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  • Writer's pictureAAL

Constructive Feedback Beats Criticism

One of the pitfalls of building a good culture is when constructive feedback becomes or is perceived as becoming criticism.

All American Leaders sponsored a survey recently examining culture in the workplace. Executives from around the country identified what factors lead to a good culture.

Effective communication was identified as one of those factors. AAL believes that for communication to be effective it needs to be delivered and accepted by all parties involved.

One of the failure points is when what is meant to be constructive feedback is delivered or received as criticism.

No one likes to be criticized. Supervisors and bosses can all too often fall into the trap of becoming too critical. People who have tried to organize their work or solve workplace problems themselves may have been severely criticized for the solution they have implemented. Is it any wonder then why they do not bother trying to sort anything out again?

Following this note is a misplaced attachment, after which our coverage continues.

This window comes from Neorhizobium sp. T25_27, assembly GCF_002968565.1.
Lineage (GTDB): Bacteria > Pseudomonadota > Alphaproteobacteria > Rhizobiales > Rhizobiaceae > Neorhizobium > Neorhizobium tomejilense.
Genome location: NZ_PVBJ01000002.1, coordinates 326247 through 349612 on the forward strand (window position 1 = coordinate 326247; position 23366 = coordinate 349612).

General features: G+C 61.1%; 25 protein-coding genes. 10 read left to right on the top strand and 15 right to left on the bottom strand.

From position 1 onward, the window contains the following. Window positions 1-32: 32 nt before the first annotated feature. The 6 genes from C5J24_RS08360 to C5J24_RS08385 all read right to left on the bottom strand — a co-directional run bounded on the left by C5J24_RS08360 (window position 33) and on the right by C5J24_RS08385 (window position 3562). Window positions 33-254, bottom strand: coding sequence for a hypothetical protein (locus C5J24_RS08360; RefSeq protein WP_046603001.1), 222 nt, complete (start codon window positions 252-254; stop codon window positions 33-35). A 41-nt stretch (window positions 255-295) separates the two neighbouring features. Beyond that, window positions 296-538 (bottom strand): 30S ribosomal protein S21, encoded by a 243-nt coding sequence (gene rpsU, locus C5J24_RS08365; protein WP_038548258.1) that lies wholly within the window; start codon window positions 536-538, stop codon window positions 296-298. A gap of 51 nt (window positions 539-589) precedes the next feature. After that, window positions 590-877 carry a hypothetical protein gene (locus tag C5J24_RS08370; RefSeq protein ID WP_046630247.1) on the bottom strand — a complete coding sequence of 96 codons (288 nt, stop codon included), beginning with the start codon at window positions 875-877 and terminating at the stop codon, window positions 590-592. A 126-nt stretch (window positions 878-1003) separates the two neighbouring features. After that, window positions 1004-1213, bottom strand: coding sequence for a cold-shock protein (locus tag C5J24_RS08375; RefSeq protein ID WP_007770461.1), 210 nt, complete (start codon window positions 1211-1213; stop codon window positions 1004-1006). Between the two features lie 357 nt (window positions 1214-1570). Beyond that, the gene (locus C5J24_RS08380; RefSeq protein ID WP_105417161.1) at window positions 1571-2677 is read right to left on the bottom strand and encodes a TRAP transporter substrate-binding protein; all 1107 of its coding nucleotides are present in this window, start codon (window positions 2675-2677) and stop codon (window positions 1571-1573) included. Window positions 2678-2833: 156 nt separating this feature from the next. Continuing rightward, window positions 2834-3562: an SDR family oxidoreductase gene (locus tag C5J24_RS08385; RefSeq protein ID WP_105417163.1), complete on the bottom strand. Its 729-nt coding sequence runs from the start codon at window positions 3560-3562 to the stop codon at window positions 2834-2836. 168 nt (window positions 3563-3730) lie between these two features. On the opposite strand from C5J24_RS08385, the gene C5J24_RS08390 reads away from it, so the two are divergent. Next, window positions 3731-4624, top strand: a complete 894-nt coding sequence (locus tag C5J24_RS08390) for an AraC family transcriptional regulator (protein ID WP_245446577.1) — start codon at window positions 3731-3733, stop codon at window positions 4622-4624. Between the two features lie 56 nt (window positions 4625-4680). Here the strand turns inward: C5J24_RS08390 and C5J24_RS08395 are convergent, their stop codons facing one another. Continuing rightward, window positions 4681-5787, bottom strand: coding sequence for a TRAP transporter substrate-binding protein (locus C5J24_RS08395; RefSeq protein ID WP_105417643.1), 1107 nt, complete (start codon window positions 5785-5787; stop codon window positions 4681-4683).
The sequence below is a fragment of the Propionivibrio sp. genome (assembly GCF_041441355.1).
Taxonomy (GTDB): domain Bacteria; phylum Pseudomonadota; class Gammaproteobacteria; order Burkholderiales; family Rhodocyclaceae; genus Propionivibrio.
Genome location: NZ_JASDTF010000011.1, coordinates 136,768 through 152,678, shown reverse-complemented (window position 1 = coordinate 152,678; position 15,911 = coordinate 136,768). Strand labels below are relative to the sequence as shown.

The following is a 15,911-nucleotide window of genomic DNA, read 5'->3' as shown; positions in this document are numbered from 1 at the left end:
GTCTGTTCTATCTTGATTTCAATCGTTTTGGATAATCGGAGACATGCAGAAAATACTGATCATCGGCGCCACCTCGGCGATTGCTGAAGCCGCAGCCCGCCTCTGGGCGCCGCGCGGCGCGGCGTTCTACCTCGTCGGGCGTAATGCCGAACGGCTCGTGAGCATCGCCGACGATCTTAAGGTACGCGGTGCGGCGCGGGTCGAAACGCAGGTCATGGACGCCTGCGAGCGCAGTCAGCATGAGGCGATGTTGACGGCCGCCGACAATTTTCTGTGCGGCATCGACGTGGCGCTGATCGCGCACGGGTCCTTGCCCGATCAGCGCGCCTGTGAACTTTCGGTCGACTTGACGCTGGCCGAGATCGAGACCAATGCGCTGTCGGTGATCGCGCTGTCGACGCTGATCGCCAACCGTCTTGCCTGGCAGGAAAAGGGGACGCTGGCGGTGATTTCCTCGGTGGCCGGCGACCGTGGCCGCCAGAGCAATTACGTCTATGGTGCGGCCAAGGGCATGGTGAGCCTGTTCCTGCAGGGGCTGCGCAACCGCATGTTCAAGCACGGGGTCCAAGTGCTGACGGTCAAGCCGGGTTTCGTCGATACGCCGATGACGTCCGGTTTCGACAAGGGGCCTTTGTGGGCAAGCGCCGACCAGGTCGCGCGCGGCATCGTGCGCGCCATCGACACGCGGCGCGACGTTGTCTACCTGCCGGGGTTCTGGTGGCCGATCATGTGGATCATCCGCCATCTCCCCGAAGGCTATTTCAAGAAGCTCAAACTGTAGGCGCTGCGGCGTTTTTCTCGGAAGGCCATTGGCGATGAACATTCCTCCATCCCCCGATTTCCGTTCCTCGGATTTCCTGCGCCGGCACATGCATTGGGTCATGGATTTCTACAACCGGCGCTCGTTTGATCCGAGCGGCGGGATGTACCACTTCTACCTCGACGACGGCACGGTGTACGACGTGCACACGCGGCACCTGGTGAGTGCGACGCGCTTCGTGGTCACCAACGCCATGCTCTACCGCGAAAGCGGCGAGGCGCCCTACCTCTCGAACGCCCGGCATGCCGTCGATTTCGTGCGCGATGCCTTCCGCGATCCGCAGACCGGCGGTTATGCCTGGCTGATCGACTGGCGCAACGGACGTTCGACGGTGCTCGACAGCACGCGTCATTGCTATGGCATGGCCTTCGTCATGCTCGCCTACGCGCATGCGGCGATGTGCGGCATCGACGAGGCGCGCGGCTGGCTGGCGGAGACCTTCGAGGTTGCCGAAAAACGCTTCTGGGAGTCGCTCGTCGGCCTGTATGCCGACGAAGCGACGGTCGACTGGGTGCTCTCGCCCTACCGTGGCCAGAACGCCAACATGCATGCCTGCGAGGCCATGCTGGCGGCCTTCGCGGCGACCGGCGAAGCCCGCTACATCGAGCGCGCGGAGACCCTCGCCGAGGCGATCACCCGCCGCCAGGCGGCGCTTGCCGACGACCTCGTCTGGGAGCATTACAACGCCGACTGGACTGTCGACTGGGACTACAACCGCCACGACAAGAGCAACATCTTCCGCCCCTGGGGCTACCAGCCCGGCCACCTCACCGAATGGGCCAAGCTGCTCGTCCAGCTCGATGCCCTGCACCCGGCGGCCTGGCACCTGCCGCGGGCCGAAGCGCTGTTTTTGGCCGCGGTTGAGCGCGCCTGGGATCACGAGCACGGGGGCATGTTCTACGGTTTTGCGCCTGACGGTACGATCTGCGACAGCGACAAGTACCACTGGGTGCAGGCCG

The natural response of someone who is being criticized is to switch off and not listen. No one progresses. If the communication is given and perceived to be a helping hint or direction that empowers the person to make better decisions and take better action themselves all parties involved will benefit.

An atmosphere of open feedback and constructive conflict can lead to positive growth for an organization. People need to feel safe to explore alternatives, give suggestions and ask questions. Managers also need to make sure they ask the right questions to inspire their employees and to help them to think through solutions.

To see more results of what other factors executive deem important, of the Thought Leadership League culture survey.


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